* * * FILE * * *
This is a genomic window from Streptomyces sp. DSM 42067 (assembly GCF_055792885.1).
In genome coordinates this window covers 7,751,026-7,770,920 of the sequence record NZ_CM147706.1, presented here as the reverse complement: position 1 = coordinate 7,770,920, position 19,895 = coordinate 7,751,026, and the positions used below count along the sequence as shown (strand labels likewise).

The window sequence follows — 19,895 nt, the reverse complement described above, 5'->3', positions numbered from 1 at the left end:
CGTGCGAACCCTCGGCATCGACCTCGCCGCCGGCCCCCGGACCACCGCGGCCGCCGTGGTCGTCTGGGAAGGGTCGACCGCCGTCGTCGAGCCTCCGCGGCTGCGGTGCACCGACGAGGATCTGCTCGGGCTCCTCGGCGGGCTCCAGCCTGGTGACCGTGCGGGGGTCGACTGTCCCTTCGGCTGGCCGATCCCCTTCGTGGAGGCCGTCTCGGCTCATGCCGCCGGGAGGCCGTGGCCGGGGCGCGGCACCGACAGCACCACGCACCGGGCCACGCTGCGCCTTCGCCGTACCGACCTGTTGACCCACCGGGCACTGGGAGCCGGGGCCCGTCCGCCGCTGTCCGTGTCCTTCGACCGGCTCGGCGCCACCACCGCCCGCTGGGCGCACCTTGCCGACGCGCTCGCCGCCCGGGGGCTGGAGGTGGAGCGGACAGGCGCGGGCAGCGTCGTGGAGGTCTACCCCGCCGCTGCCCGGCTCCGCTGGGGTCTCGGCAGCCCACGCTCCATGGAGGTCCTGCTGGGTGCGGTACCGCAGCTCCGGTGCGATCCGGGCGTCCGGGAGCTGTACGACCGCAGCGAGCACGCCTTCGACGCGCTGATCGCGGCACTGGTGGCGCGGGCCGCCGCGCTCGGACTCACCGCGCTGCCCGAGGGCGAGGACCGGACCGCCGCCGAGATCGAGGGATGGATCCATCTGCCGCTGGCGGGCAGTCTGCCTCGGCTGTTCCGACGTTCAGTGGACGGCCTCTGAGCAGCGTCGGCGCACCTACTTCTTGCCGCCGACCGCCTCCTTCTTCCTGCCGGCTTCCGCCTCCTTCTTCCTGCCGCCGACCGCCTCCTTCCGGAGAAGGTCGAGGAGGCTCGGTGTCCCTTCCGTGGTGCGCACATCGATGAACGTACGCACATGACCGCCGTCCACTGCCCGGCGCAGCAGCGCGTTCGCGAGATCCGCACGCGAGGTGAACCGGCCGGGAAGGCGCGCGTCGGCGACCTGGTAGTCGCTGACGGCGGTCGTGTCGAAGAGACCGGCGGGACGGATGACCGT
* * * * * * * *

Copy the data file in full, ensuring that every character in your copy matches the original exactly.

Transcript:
This is a genomic window from Streptomyces sp. DSM 42067 (assembly GCF_055792885.1).
In genome coordinates this window covers 7,751,026-7,770,920 of the sequence record NZ_CM147706.1, presented here as the reverse complement: position 1 = coordinate 7,770,920, position 19,895 = coordinate 7,751,026, and the positions used below count along the sequence as shown (strand labels likewise).

The window sequence follows — 19,895 nt, the reverse complement described above, 5'->3', positions numbered from 1 at the left end:
CGTGCGAACCCTCGGCATCGACCTCGCCGCCGGCCCCCGGACCACCGCGGCCGCCGTGGTCGTCTGGGAAGGGTCGACCGCCGTCGTCGAGCCTCCGCGGCTGCGGTGCACCGACGAGGATCTGCTCGGGCTCCTCGGCGGGCTCCAGCCTGGTGACCGTGCGGGGGTCGACTGTCCCTTCGGCTGGCCGATCCCCTTCGTGGAGGCCGTCTCGGCTCATGCCGCCGGGAGGCCGTGGCCGGGGCGCGGCACCGACAGCACCACGCACCGGGCCACGCTGCGCCTTCGCCGTACCGACCTGTTGACCCACCGGGCACTGGGAGCCGGGGCCCGTCCGCCGCTGTCCGTGTCCTTCGACCGGCTCGGCGCCACCACCGCCCGCTGGGCGCACCTTGCCGACGCGCTCGCCGCCCGGGGGCTGGAGGTGGAGCGGACAGGCGCGGGCAGCGTCGTGGAGGTCTACCCCGCCGCTGCCCGGCTCCGCTGGGGTCTCGGCAGCCCACGCTCCATGGAGGTCCTGCTGGGTGCGGTACCGCAGCTCCGGTGCGATCCGGGCGTCCGGGAGCTGTACGACCGCAGCGAGCACGCCTTCGACGCGCTGATCGCGGCACTGGTGGCGCGGGCCGCCGCGCTCGGACTCACCGCGCTGCCCGAGGGCGAGGACCGGACCGCCGCCGAGATCGAGGGATGGATCCATCTGCCGCTGGCGGGCAGTCTGCCTCGGCTGTTCCGACGTTCAGTGGACGGCCTCTGAGCAGCGTCGGCGCACCTACTTCTTGCCGCCGACCGCCTCCTTCTTCCTGCCGGCTTCCGCCTCCTTCTTCCTGCCGCCGACCGCCTCCTTCCGGAGAAGGTCGAGGAGGCTCGGTGTCCCTTCCGTGGTGCGCACATCGATGAACGTACGCACATGACCGCCGTCCACTGCCCGGCGCAGCAGCGCGTTCGCGAGATCCGCACGCGAGGTGAACCGGCCGGGAAGGCGCGCGTCGGCGACCTGGTAGTCGCTGACGGCGGTCGTGTCGAAGAGACCGGCGGGACGGATGACCGT